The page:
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What Momentum Should Do

29th December 2016

By Mick Brooks

Momentum was set up in the wake of Jeremy Corbyn’s campaign in 2015 to become leader of the Labour Party. This was an inspiring movement involving hundreds of thousands of people who not only joined the Labour Party to vote for Corbyn but also staffed phone banks and worked hard to convince others that his election could be a turning point in British politics.

Jeremy was elected in 2015 and, despite challenges to his leadership, was re-elected in 2016 with an even bigger mandate. This was a tremendous achievement. There is no doubt that Momentum deserves much of the credit for the mobilisation behind Jeremy in 2016. We hope there will not be an annual challenge to his leadership, though there are no guarantees. The 2016 contest was a complete waste of time and energy imposed on us by his opponents.
It is also the case that many local Momentum groups have done sterling work in their communities, bringing credit to Momentum and drawing people towards a reinvigorated Labour Party, usually under their own initiative and without instruction from the centre. It goes without saying that this should continue, but Momentum nationally needs to do more.

How can Momentum help Jeremy Corbyn to survive as leader and become Prime Minister? Momentum was born out of support from what is believed to be almost 200,000 supporters on the Momentum database. It was set up as a membership organisation in early 2016 and now claims more than 20,000 members. This could and should be a significant force in British politics.

What should Momentum do to advance the Corbynist agenda? Jeremy is beset by the onslaught of the mainstream press and media. That is almost inevitable for an overtly socialist leader of the main opposition party.

Throughout this period Jeremy’s leadership has been also under constant threat from opposition by the majority of the Parliamentary Labour Party (PLP) and the full-time Party bureaucracy. His position remains in peril. Momentum must be more than a Jeremy Corbyn fan club if it is to protect his position. It needs to involve its members in the Labour party to counter the plotters, and it requires national direction to be effective. Who will discuss and plan this and carry it out?
Not all members of Momentum are Labour Party members, yet it is in the Party where Corbyn and his supporters are also under constant attack. It is quite correct that Momentum should not demand that all its members join the Labour Party. It must be involved in community campaigns but, if their objectives are to be achieved, the organisation must involve itself in the struggle to transform the Labour Party. Members should be encouraged to get involved in the Labour Party and given advice as to how to work effectively within its structures. At present this is not happening.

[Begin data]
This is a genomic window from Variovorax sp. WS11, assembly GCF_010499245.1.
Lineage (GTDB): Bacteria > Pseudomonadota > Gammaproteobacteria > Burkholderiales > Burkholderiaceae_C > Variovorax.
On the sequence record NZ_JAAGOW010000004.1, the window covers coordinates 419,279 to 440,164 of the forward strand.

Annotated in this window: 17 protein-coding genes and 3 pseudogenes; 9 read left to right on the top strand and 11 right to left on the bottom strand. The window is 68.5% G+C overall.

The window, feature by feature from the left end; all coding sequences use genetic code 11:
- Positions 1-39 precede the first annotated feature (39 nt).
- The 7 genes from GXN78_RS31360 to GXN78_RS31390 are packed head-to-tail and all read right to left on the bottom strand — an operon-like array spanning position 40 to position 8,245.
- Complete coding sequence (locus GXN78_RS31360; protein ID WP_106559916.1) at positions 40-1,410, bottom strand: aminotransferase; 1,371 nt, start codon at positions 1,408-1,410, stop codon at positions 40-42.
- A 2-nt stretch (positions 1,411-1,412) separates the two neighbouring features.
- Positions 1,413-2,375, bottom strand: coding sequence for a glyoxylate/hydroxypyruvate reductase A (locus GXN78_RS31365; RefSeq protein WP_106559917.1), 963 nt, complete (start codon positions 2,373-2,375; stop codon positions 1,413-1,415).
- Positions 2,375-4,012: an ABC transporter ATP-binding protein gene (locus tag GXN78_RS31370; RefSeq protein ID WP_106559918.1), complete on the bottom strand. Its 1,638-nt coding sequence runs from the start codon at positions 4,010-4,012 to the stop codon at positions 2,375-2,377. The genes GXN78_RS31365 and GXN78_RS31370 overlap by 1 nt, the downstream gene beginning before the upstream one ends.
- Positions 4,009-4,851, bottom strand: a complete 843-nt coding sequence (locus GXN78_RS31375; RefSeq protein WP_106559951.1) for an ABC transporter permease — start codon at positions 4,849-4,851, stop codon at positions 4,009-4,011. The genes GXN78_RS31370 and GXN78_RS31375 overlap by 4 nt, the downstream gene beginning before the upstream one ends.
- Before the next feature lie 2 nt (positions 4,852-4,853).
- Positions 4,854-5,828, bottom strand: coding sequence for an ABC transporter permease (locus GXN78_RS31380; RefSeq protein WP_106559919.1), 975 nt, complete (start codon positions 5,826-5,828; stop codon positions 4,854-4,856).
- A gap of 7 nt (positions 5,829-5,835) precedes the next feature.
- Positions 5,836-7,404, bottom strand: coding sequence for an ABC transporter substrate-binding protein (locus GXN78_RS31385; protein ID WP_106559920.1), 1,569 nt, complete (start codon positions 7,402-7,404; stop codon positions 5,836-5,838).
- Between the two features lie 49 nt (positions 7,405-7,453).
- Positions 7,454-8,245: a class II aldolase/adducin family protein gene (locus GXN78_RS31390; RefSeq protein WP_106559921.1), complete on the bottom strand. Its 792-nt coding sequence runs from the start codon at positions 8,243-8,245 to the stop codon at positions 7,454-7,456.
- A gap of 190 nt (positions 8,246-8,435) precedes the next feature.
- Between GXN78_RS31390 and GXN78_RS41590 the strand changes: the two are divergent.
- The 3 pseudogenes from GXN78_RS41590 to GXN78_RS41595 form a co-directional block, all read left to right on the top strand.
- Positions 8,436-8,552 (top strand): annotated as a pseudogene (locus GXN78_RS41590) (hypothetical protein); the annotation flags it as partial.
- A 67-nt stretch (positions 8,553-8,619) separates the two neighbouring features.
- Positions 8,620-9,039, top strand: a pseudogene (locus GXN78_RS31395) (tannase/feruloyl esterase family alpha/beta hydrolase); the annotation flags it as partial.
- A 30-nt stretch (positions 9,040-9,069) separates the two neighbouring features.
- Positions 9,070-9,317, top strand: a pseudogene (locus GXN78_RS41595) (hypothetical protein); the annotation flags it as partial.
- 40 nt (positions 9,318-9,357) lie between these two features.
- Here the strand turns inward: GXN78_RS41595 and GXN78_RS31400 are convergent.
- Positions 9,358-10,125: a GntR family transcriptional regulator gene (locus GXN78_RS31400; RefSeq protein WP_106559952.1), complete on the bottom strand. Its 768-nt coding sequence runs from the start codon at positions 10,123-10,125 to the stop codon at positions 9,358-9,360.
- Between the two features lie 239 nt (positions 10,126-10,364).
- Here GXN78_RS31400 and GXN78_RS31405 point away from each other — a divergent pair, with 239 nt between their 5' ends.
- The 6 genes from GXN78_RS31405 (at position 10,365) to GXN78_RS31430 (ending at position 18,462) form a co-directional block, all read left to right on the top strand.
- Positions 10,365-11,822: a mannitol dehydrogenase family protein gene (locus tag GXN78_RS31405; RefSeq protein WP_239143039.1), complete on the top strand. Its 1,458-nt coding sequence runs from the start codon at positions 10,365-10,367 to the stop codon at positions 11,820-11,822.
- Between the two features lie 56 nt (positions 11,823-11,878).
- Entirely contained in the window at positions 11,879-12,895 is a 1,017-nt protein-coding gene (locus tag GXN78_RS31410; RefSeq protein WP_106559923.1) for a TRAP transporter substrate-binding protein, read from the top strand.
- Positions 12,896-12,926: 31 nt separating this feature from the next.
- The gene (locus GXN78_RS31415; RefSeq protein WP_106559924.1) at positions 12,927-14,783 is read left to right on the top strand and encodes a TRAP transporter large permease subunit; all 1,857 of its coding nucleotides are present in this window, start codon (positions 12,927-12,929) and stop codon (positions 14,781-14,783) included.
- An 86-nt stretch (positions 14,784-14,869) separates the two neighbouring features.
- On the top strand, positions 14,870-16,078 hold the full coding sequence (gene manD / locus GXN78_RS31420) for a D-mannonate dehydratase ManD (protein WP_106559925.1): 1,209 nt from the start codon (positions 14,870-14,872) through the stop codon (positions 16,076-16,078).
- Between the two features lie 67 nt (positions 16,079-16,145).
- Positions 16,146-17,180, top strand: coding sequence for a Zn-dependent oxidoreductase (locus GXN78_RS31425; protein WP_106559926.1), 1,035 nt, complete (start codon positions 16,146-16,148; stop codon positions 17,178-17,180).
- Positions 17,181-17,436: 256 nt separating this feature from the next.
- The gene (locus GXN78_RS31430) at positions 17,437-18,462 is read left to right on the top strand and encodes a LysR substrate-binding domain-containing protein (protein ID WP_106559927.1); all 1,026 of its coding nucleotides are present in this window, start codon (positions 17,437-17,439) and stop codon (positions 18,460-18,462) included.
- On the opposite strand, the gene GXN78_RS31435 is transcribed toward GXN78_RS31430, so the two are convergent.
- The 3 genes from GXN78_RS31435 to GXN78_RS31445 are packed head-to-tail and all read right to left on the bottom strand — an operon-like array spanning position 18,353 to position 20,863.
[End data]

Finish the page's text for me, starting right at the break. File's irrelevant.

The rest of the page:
The Labour Party Conference in 2016, supposedly the supreme policy-making body, was a disappointing one for the left and Momentum supporters in some respects. The Corbyn-led surge in membership of the Party received only a pale reflection in Conference decisions. In the view of Momentum NC member Matt Wrack, the General Secretary of the FBU, the right wing ran rings round us.

In the first place the delegates selected did not adequately reflect the transformation in the membership that had taken place at a constituency level. Of course Momentum was a very new organisation at the time that CLPs were electing their delegates. It is also the case that there is an entrenched right wing at local level, anxious to hold on to their positions in the Party and acutely aware of how to manipulate the Rule Book in their own interests.

There was no advice to delegates, such as a daily briefing provided by Momentum, to help them with complex decisions such as on resolutions that have been composited, priorities for resolutions to be discussed and when it was necessary to challenge the Chair and the Conference Arrangements Committee (there were some outrageous decisions in the course of the Conference).

Momentum’s main intervention at Conference was The World Transformed. Though an impressive series of activities by all accounts it was held at some distance from the main Conference and came across as a separate event, semi-detached from the Conference itself. It did not threaten the right wing’s ascendancy on the Conference floor in any way.

The National Executive Committee (NEC) is supposed to be the principal policy-making body between Conferences. It is quite clear from reports of recent NEC meetings that it does not reflect the leftward-leaning nature of the Labour Party now, and has been used to launch attacks on Corbyn and his policies. There have been no serious left caucus meetings beforehand, unlike with the right wing. Caucusing is difficult, as Momentum has little support at NEC level, and many trade union delegates follow their own or their union’s policy inclinations.